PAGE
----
Nuclear medicine images make extensive use of pseudo-color displays to enhance image features and to superimpose functional information derived from image data during post-processing operations. The clinical user, while viewing images, also applies pseudo-color. Users typically have their own individual preferences in color mapping tables. The descriptions in the NM appendix should help the workstation designer understand the requirements.
Nuclear medicine data structures are well defined in the DICOM Standard. However, conventions for manipulating and displaying NM images fall outside of the scope of the standard. Well-designed display formats with numerical results, curves, interactive analysis and other features have long been used by NM vendors to differentiate their products. Sometimes private data elements have been used in the DICOM images to drive the more sophisticated displays. Generic workstations typically only support the most basic display formats and sometimes those do not work correctly for NM data. Using secondary capture (SC) images as a work-around is a very poor solution because the SC image definition does not include NM specific attributes and cannot be manipulated properly by display users. The NM IHE Profile will force workstation vendors to provide all of the capabilities needed for proper image display.
Requirements for NM Actors
The IHE NM Profile lists specific conformance requirements for the various “actors” that work on NM data. The actors described in the NM Profile include: acquisition modality – creator of the original data; image archive/manager; evidence creator – post-processing and producer of results images; and image display.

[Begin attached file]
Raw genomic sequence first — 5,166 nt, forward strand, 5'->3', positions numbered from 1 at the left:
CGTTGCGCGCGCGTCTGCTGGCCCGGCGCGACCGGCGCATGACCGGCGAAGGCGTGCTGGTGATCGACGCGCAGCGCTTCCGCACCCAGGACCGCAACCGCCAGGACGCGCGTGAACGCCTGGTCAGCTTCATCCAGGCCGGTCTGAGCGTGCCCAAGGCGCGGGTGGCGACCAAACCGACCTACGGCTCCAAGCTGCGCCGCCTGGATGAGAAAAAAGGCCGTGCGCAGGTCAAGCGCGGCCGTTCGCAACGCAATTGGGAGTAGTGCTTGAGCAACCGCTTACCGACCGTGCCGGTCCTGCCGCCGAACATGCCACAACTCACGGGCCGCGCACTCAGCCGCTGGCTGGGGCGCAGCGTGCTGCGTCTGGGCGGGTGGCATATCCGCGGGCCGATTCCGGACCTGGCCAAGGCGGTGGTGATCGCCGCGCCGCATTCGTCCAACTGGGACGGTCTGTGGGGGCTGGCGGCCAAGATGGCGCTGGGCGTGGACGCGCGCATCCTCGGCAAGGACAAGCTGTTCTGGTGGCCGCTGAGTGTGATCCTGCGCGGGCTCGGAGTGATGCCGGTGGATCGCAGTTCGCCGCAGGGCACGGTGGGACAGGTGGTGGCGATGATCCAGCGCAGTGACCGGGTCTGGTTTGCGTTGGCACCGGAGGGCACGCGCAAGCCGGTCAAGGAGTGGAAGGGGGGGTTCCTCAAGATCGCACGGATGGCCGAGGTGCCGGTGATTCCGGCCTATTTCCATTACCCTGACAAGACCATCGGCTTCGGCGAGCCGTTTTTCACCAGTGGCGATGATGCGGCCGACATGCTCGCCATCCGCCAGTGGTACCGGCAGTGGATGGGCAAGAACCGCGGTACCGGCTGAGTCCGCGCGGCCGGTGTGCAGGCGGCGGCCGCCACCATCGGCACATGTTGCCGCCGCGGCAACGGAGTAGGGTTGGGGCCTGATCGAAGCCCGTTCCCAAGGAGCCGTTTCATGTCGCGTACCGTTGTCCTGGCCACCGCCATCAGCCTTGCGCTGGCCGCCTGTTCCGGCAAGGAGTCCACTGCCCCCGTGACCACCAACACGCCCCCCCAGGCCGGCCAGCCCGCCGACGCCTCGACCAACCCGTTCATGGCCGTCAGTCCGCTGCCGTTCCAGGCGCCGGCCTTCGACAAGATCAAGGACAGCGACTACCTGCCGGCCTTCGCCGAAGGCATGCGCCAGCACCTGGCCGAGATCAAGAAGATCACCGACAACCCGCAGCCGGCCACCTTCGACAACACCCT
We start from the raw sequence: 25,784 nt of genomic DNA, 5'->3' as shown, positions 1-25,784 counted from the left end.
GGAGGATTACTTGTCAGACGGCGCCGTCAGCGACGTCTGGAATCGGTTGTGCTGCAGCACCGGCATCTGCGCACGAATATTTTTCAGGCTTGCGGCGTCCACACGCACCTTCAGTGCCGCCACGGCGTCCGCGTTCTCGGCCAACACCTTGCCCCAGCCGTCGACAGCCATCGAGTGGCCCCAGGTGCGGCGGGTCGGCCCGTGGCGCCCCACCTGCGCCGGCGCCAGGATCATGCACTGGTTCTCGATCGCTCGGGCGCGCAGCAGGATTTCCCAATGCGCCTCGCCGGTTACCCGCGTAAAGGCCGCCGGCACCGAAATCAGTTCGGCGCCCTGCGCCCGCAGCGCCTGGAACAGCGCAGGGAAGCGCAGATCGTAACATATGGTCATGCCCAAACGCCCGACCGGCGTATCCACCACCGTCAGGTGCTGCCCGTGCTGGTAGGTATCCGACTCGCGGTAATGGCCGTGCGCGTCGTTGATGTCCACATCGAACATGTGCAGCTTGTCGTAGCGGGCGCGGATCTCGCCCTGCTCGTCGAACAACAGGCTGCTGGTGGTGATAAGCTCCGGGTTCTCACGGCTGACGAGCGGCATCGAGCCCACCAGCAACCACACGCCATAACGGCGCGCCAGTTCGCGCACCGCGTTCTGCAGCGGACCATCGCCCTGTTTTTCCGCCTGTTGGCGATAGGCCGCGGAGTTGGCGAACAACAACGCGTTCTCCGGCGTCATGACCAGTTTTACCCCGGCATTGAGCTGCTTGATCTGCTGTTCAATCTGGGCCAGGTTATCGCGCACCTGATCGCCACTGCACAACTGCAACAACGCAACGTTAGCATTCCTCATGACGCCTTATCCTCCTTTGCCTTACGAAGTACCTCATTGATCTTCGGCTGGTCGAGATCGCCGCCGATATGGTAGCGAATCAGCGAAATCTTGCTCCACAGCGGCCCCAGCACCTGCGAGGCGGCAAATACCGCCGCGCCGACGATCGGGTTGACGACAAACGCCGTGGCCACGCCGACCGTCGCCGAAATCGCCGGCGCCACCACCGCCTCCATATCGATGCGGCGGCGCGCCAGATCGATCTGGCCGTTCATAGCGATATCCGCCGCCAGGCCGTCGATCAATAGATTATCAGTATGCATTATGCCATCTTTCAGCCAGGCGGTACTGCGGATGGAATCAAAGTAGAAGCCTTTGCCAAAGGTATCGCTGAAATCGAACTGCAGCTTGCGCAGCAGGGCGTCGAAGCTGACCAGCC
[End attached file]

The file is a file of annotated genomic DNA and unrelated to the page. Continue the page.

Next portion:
The archive and image manager provide the worklists and data for acquisition, post-processing and review. The evidence creator may exist partially in the system, which creates the data and may exist in one or several modality specific workstations. The image display presents images and results to end-users. The requirements placed on each of the actors are given in the NM Profile.
What the IHE Profile Means to Vendors and Users
Administrators have learned by now that when they are evaluating various systems for purchase it is not enough to ask about DICOM compliance. That is because the DICOM and HL7 standards do not prescribe application level workflow and usage. The standards can only specify the low level mechanisms that support the clinical applications.
The IHE Framework profiles are being used increasingly when writing purchase requirements for imaging equipment. Currently there is only one NM Profile, as described in this article. In the future there will be a Nuclear Cardiology Profile and possibly some additional profiles for NM combined with other modalities. Within the NM Profile any product must be identified as one or more of the actors as defined by the profile. When a vendor claims conformance with the NM Profile they will need to specify the actors.
Likewise, when writing a RFP, the NM Profile and the required actors must be defined along with any special variations based on the IHE framework. This greatly simplifies the writing of requirements documents and allows the writer to reference the latest IHE framework documents without extensive re-writing.
Since the NM Profile was defined two years ago, vendors have tested the profile at “connectathons” supervised by RSNA and HIMSS. Nuclear medicine administrators can now ask vendors about IHE conformance without getting blank stares because the IHE efforts have been well publicized in the past few years, and NM is now a part of the building momentum.
The NM profiles put users and administrators into a strong position when looking for new equipment and discussing capabilities. Vendors of general purpose workstations will also have useful application guidelines and an extra incentive to participate in IHE “connectathons” where they can work with NM vendors and DICOM experts to improve their connectability.